Rebecca's Reviews > My Life Among the Serial Killers: Inside the Minds of the World's Most Notorious Murderers

My Life Among the Serial Killers by Helen Morrison
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's review
Aug 28, 2008

did not like it

I find the author of this book pretentious, arrogant, and not an engaging writer. The work she presents is interesting, but her theory certainly isn't the ONLY one to explain serial killers, although she presents it as dogma. Also, the lack of appropriate use of DSM in the book is disheartening. Psychiatric terms are thrown about in the most ridiculous, inappropriate way, and the appropriate context of terms like, "borderline" and "schizophrenia" aren't explained, so the average reader has no idea how off base the terms are and what symptoms and disease process they do represent. And as for her description of her inclusive diagnosis center, where she sees if patients have decreased blood flow and then a surgeon does a bypass, it makes it sound like psychiatric and neurologic illness can be cured with a quick nip and tuck. This is an illustration of how she oversimplifies and is grandiose. There was WAY too much self-disclosure. As somebody trying to keep boundries, and modulate transference with a deadly population of patients, she does a great job of giving them all the information they need, and insight into her character, to cause her harm or distress. I just can't recommend this book for either it's content or the author's insight.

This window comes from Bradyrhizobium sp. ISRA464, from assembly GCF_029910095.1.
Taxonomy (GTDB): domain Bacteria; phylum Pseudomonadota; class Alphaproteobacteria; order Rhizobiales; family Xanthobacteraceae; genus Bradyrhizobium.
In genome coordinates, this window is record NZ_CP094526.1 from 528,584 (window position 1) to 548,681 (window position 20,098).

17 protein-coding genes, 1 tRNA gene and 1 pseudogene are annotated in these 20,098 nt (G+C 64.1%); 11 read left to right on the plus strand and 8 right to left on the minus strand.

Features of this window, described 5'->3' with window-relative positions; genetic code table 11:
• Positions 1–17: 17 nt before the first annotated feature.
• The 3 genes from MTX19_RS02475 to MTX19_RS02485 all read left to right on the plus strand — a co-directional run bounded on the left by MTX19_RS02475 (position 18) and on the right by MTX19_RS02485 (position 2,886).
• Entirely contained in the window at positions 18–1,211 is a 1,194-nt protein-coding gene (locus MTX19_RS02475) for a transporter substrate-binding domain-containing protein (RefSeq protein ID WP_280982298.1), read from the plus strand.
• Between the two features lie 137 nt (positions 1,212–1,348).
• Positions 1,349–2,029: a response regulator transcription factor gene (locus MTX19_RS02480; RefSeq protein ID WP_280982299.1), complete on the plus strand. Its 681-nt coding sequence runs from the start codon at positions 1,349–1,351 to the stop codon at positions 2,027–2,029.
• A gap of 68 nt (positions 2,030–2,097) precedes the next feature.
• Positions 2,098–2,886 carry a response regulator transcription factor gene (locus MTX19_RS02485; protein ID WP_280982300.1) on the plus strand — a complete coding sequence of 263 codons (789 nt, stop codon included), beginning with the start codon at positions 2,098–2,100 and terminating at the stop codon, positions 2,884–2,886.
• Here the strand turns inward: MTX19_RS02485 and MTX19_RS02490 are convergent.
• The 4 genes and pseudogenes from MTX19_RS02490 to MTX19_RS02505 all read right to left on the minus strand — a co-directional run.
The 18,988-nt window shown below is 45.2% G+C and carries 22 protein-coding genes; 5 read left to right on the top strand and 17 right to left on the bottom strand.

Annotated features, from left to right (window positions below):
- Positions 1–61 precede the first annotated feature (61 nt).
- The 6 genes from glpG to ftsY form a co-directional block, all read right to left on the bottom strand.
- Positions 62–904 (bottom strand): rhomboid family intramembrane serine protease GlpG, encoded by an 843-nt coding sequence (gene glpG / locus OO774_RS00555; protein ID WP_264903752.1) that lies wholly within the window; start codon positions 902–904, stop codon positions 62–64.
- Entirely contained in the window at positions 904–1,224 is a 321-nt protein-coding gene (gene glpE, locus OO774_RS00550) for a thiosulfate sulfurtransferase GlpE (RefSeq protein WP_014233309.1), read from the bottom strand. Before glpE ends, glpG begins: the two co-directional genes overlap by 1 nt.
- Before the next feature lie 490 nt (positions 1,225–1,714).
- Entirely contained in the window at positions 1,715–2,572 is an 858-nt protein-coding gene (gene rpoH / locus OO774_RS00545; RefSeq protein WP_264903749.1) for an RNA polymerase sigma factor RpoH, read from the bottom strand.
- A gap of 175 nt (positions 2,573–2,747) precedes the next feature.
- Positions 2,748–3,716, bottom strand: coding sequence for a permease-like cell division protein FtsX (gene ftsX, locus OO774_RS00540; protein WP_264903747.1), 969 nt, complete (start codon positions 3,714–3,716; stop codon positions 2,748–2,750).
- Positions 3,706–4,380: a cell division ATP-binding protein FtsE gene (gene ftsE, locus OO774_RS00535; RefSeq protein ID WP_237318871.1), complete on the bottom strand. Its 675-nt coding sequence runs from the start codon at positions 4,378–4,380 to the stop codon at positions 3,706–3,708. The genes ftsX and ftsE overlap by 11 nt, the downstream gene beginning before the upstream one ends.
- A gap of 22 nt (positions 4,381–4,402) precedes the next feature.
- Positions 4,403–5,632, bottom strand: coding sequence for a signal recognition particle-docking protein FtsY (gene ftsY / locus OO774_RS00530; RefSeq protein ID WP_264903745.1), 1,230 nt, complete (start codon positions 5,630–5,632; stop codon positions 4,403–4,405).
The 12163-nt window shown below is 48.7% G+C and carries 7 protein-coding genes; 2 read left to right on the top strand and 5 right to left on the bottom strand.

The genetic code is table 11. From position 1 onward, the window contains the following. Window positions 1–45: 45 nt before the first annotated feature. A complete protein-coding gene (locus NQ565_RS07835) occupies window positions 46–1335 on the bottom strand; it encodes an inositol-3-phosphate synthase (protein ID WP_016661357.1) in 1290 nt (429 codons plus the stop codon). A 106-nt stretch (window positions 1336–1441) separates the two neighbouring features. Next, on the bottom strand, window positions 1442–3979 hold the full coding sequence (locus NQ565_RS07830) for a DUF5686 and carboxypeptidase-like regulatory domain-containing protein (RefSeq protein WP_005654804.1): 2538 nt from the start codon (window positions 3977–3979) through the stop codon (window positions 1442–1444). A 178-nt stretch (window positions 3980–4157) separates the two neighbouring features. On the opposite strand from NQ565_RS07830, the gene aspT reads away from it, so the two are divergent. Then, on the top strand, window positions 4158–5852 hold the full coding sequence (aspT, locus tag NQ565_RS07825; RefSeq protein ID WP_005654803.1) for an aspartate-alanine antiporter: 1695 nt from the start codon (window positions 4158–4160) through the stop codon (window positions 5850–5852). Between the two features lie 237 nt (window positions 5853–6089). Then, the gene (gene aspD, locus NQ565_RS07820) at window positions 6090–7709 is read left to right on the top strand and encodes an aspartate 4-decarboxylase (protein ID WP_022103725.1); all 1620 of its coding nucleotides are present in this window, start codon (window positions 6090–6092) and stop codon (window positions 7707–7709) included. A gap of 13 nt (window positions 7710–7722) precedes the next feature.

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Comments (showing 1-2 of 2) (2 new)

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Amaya Thanks for this review. 100% ditto

message 2: by Liam (new)

Liam Henderson I agree with your review. Morrison does not clearly express what her writing means. The psychology is interesting, but not in this book. I appreciate how Morrison was not redundant in her writing, but she was not clear on what she is trying to say. She contradicts herself often, for example she says serial killers are born as killers, while she later says that serial killers are formed in the actual life.

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